Follow the money

Written by: Andrew Strange Posted: 02/07/2018

City_flowsThe Channel Islands are routing billions of pounds of foreign investment, both directly into the UK and outwards to the rest of the world – and this money flow only looks set to increase
According to the most recent figures, the international financial centres of Jersey and Guernsey are a conduit for around £800bn of foreign investment into the UK from investors seeking strong returns in the era of globalisation.

The flow of capital through the islands is having a huge impact, enabling the construction and development of everything from offices and residential property to roads, airports, hospitals and schools. 

The Channel Islands have emerged as the gateway to Europe for international capital, and their close ties to the City and tax-neutral status have seen investors – including sovereign wealth funds, pension funds, private equity firms and professional investors – routing money into the UK through the islands. 

A recent report found that Jersey was responsible for £500bn of foreign investment into the UK, which is around five per cent of the total stock of foreign-owned assets in the country and supports the livelihoods of almost 200,000 people. 

While Guernsey hasn’t assessed its contribution in the same way, it estimates that the amount of foreign investment into the UK through the island is between £200bn and £300bn, assuming the same methodology were used.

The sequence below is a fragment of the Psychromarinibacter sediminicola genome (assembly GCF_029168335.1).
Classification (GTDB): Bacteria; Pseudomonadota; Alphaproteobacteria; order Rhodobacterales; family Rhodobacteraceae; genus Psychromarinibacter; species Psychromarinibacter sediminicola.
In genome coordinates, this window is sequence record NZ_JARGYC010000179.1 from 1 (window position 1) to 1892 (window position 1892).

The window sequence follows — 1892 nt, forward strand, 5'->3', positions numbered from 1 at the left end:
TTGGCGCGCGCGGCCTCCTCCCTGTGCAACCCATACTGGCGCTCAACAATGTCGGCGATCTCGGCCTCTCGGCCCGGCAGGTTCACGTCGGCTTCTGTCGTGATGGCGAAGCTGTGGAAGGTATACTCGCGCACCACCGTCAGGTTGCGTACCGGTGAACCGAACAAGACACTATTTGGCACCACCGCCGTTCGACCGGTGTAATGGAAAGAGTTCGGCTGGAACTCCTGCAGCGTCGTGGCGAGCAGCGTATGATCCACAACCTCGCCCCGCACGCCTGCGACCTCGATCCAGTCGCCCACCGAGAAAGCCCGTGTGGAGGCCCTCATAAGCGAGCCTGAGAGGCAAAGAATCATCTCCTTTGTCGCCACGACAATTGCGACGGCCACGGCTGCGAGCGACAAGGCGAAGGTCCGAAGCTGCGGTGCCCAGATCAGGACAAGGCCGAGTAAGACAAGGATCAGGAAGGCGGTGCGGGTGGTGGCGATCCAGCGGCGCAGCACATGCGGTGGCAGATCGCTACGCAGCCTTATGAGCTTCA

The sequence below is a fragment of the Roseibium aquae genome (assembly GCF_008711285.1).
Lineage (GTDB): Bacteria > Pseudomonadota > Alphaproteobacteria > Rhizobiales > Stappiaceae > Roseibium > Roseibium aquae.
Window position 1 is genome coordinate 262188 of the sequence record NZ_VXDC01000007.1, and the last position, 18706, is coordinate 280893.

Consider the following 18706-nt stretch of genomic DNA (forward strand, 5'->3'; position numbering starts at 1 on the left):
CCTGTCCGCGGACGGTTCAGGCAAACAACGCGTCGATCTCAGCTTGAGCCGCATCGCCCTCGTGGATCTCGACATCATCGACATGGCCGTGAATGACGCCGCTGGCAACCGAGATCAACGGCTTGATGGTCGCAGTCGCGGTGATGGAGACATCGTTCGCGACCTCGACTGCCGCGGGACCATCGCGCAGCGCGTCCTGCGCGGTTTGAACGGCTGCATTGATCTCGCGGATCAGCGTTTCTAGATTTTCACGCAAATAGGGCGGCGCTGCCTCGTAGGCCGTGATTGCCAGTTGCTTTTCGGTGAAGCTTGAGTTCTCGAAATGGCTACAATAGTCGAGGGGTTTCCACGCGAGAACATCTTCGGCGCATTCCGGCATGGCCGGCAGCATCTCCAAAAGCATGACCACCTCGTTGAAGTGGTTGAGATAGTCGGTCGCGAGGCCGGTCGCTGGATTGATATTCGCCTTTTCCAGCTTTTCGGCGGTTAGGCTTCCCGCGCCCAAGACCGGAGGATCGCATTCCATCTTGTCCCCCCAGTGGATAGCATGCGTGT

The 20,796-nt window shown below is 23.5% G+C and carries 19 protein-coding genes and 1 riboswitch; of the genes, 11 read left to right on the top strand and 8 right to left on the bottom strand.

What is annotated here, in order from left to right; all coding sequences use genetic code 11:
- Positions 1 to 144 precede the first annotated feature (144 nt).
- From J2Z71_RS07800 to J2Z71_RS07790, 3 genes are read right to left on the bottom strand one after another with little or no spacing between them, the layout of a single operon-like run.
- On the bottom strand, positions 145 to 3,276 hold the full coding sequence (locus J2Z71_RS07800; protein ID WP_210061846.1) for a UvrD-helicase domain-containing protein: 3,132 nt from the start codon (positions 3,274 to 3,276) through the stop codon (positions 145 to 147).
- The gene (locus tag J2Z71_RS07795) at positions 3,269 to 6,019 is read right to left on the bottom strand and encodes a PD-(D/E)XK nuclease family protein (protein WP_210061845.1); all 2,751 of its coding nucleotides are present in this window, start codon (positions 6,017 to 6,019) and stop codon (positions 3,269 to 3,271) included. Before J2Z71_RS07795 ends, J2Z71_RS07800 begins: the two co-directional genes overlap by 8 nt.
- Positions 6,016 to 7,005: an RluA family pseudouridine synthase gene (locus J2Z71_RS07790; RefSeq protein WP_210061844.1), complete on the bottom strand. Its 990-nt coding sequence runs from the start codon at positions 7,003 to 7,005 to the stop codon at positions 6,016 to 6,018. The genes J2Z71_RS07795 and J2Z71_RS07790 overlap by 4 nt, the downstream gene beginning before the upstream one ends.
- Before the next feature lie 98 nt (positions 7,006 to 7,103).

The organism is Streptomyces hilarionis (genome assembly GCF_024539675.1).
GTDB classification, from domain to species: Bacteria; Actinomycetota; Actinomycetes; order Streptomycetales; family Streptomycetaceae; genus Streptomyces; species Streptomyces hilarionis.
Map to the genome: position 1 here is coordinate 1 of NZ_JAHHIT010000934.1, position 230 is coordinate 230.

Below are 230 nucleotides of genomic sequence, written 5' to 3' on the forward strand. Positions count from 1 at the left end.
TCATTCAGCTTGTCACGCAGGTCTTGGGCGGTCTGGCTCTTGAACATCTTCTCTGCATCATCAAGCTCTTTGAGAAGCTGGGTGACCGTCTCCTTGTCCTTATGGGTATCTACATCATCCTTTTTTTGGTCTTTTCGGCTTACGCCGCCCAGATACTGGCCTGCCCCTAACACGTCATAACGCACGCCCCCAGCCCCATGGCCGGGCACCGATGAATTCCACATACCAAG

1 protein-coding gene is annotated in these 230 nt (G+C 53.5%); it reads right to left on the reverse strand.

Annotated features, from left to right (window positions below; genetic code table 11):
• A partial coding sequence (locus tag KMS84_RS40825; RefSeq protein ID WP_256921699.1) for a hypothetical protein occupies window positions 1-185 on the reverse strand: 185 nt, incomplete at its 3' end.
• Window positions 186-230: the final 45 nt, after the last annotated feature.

Money is flowing into the country through investment in safe tangible assets such as property, which remains a favourite of foreign investors, but there are also consistently high levels of private equity and infrastructure funds activity. 

And the recent Jersey’s Value to the UK report found that Jersey banks alone upstream £89bn of deposits to UK banks each year, providing 1.5 per cent of the funding of the entire UK banking sector.

Channel Islands-based law firm Ogier reports recent transactions including one through which a South Korean fund acquired a shopping centre in Bristol; another involving a joint venture between a UK real estate manager and a US fund that acquired properties to develop as student accommodation; an Asian client that’s invested in UK student accommodation; and structures investing in industrial real estate such as factories. 

This is typical of a pattern seen by many practitioners in both Guernsey and Jersey. So what’s the attraction? Jersey Finance Head of Business Development Richard Nunn says: “Jersey’s proportionate regulatory regime, which offers the highest levels of governance whilst retaining flexibility, is a key factor in attracting business, as is the high-quality, skilled labour force available in the island. 

“For cross-border investment, Jersey’s tax neutrality is vital too. It offers a simple and transparent environment that enables investors from all over the world to pool their capital in one place before it’s put to work. Tax is still paid where it’s due at the investor end and where capital is invested, but there’s no additional layer of taxation in Jersey itself.”